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Graphic: Axios

President Trump's former deputy national security adviser, Victoria Coates, is denying new allegations that she is "Anonymous" — the author behind a New York Times op-ed and later a book detailing a resistance movement against President Trump within his own administration.

What she's saying: "The allegations published in Real Clear Investigations are utterly false. I am not Anonymous, and I do not know who Anonymous is," Coates says in a new statement obtained by Axios.

  • Cleta Mitchell, Coates’ lawyer, adds that RealClearInvestigations "peddled false statements citing only anonymous sources, despite on-the-record denials from Javelin LLC (the literary agent for Anonymous), the White House, and three well-respected former members of the Trump Administration—and now Dr. Coates as well."
  • "We are continuing to explore all available legal options," Mitchell concluded.

Details: Earlier this week, RealClearInvestigations published a story asserting that a months-long White House investigation identified Coates as "Anonymous," citing "people familiar with the internal probe."

  • Coates had declined to comment on the record for the story.
  • RealClearInvestigations did not immediately respond to a request for a response to Coates' statement.

Between the lines: The allegations against Coates aren't new. Last fall, rumors claiming Coates was the "Anonymous" writer began circulating throughout Washington, despite the administration rejecting the allegations against her.

  • Coates has since been reassigned from the National Security Council to the Energy Department, a move that came after the allegations strained her working relationship with Trump's national security adviser Robert O'Brien.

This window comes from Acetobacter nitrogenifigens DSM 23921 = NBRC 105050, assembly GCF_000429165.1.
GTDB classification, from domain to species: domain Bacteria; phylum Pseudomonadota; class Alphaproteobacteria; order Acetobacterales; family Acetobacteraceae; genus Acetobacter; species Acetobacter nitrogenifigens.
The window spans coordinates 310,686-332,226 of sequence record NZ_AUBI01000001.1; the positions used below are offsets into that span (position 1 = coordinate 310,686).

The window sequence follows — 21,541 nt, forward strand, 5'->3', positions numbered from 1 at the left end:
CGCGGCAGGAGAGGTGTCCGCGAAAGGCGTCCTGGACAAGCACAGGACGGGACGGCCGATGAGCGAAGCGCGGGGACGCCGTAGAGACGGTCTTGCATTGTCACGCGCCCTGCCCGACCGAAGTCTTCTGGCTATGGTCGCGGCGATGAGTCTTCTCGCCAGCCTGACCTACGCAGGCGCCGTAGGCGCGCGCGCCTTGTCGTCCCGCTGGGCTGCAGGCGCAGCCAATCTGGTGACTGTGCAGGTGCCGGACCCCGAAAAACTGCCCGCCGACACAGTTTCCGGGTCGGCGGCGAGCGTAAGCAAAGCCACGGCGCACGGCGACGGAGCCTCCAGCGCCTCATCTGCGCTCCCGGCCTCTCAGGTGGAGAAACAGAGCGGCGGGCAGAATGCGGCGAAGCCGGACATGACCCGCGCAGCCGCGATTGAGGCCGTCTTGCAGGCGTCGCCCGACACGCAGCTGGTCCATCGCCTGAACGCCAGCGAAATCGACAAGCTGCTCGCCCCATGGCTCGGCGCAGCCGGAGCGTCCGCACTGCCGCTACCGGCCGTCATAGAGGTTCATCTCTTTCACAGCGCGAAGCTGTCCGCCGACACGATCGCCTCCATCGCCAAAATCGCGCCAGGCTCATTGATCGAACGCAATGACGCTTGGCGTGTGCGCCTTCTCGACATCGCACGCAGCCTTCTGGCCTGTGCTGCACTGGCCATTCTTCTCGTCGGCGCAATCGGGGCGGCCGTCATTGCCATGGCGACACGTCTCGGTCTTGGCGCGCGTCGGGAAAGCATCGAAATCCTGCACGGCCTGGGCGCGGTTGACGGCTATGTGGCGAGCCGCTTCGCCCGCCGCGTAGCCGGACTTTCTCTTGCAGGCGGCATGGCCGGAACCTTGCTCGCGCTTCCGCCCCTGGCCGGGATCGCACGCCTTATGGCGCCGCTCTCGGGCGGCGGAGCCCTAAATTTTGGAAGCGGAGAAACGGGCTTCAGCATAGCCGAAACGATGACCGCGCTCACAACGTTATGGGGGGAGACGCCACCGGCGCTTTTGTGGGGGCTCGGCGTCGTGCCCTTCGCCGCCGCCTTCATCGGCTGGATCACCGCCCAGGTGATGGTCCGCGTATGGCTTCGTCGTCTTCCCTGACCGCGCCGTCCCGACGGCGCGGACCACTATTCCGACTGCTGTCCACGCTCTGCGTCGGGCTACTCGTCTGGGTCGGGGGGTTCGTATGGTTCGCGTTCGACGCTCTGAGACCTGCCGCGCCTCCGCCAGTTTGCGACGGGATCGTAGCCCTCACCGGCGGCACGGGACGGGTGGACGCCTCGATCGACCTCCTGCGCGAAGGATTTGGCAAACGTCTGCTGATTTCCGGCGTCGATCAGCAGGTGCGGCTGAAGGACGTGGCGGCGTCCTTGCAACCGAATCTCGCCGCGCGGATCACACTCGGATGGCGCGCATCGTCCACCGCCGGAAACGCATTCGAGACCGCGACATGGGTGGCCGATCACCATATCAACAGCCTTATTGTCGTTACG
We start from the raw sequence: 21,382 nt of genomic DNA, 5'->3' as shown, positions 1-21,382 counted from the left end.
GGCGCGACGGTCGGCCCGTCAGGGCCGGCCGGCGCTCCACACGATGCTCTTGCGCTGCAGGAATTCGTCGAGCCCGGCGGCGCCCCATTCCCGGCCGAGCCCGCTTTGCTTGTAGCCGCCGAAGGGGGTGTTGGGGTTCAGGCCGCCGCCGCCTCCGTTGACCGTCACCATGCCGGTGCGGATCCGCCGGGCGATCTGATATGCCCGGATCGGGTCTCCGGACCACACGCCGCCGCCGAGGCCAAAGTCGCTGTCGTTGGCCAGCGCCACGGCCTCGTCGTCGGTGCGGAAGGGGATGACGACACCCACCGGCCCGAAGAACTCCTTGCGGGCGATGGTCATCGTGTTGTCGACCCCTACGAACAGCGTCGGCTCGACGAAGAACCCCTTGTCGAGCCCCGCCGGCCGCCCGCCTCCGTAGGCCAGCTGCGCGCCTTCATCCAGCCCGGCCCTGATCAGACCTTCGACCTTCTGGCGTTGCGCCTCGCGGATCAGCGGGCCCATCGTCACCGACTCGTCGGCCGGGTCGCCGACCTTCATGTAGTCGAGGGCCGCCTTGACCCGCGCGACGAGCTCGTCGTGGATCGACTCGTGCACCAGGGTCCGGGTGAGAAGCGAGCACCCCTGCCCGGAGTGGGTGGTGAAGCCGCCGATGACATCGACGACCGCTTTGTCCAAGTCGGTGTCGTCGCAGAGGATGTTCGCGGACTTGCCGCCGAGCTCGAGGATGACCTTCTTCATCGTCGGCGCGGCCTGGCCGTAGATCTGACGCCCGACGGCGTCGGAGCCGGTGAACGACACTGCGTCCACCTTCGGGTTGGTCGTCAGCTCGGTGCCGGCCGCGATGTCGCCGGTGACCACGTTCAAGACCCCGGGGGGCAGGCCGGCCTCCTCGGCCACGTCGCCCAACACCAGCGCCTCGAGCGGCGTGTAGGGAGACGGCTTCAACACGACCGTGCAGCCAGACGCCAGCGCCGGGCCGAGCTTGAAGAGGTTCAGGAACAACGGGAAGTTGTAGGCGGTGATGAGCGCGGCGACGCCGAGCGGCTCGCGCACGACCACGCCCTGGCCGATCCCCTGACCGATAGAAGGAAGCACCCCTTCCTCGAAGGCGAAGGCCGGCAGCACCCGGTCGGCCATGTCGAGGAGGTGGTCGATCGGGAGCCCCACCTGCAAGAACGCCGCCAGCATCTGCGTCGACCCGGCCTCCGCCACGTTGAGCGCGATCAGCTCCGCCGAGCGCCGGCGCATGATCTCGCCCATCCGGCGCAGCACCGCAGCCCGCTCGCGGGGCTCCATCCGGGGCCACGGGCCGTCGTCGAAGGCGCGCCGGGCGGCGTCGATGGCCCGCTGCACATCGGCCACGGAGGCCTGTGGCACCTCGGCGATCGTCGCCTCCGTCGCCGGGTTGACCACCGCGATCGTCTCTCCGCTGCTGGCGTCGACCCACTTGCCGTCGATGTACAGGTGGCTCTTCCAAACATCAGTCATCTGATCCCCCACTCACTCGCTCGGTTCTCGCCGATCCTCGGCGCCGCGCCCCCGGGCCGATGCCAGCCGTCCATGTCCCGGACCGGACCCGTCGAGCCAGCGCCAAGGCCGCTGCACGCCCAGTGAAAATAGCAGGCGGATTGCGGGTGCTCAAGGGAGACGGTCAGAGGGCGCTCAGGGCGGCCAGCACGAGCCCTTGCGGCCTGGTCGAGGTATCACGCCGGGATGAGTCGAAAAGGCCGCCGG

• At the time, a senior administration official told Axios, "The White House leadership rejects rumors that have circulated recently and does not put any stock in the suggestion that Victoria Coates is the author of 'A Warning' or the related op-ed in the New York Times."

Go deeper

Scoop: Trump tells confidants he plans to pardon Michael Flynn

Photo: Alex Wroblewski/Getty Images

President Trump has told confidants he plans to pardon his former national security adviser Michael Flynn, who pleaded guilty in December 2017 to lying to the FBI about his Russian contacts, two sources with direct knowledge of the discussions tell Axios.

Behind the scenes: Sources with direct knowledge of the discussions said Flynn will be part of a series of pardons that Trump issues between now and when he leaves office.

Erica Pandey, author of @Work
4 hours ago - World

Remote work shakes up geopolitics

Illustration: Eniola Odetunde/Axios

The global adoption of remote work may leave the rising powers in the East behind.

The big picture: Despite India's and China's economic might, these countries have far fewer remote jobs than the U.S. or Europe. That's affecting the emerging economies' resilience amid the pandemic.

Trump gives Biden access to presidential intelligence briefings

Photo: Mark Makela/Getty Images

The Trump White House on Tuesday gave President-elect Biden access to daily presidential intelligence briefings, a source familiar with the matter tells Axios.

Why it matters: Trump has refused to share the briefs until now, as he continues to challenge the result of the election and declines to concede. The president's acquiescence comes as another sign that the transition to a Biden administration is taking place.